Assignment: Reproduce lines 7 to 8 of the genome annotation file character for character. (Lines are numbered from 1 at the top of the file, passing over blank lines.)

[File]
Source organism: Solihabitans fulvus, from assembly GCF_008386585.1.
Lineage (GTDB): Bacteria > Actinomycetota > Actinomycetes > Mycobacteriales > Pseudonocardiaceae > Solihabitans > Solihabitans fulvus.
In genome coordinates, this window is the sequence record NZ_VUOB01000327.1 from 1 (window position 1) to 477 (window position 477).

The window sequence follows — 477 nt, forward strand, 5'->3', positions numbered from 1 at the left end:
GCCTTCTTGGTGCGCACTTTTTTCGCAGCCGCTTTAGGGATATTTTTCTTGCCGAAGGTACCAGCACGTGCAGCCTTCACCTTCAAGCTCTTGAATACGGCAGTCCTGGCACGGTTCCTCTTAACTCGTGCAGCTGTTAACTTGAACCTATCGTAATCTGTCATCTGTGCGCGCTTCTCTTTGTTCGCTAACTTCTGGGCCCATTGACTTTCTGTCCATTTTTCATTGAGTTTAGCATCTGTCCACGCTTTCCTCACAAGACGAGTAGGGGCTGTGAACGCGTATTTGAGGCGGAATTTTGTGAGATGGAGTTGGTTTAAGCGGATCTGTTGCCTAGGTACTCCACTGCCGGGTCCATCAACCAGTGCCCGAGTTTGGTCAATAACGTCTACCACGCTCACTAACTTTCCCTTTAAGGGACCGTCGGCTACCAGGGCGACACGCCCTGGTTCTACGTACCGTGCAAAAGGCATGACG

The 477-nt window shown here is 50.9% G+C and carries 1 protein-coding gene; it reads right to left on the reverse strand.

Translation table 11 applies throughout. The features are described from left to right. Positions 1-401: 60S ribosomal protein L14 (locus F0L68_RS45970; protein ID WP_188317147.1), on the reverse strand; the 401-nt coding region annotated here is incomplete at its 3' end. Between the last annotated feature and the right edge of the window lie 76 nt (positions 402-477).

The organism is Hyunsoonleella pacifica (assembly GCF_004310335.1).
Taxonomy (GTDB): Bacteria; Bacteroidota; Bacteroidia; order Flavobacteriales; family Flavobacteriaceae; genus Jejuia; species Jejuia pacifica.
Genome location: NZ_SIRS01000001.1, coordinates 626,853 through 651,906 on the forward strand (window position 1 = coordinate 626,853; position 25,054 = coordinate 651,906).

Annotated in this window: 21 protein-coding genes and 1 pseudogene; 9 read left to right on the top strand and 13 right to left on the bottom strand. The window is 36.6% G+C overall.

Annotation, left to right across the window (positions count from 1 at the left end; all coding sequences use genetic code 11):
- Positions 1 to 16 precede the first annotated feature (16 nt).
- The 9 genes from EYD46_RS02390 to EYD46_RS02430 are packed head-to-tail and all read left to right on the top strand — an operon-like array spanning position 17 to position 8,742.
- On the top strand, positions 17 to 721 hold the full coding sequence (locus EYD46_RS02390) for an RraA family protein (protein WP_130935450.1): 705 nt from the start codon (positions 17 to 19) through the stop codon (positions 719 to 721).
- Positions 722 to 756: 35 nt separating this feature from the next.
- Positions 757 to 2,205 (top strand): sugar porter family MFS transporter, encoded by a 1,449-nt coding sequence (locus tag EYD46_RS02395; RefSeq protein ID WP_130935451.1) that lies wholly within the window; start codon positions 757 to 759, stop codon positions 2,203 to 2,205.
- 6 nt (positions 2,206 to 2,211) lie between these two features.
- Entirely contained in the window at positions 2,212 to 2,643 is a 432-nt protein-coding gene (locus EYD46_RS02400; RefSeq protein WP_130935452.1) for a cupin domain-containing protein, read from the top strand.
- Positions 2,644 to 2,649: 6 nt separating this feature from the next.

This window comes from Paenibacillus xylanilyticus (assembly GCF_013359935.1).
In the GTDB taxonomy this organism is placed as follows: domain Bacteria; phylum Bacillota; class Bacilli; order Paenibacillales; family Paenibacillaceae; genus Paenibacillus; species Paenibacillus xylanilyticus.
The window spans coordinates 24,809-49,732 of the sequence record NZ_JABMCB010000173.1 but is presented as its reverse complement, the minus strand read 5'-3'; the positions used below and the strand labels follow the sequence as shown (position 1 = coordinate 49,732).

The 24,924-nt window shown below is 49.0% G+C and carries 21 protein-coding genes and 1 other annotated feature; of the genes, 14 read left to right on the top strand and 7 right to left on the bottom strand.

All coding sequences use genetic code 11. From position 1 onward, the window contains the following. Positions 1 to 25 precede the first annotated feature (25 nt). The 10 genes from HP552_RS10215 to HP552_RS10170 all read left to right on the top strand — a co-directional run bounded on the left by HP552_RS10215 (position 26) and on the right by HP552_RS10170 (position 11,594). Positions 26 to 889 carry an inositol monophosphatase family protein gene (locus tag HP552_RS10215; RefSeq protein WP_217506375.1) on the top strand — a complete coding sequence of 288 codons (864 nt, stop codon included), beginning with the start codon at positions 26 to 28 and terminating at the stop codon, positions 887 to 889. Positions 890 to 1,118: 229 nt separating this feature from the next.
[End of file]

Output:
Translation table 11 applies throughout. The features are described from left to right. Positions 1-401: 60S ribosomal protein L14 (locus F0L68_RS45970; protein ID WP_188317147.1), on the reverse strand; the 401-nt coding region annotated here is incomplete at its 3' end. Between the last annotated feature and the right edge of the window lie 76 nt (positions 402-477).

The organism is Hyunsoonleella pacifica (assembly GCF_004310335.1).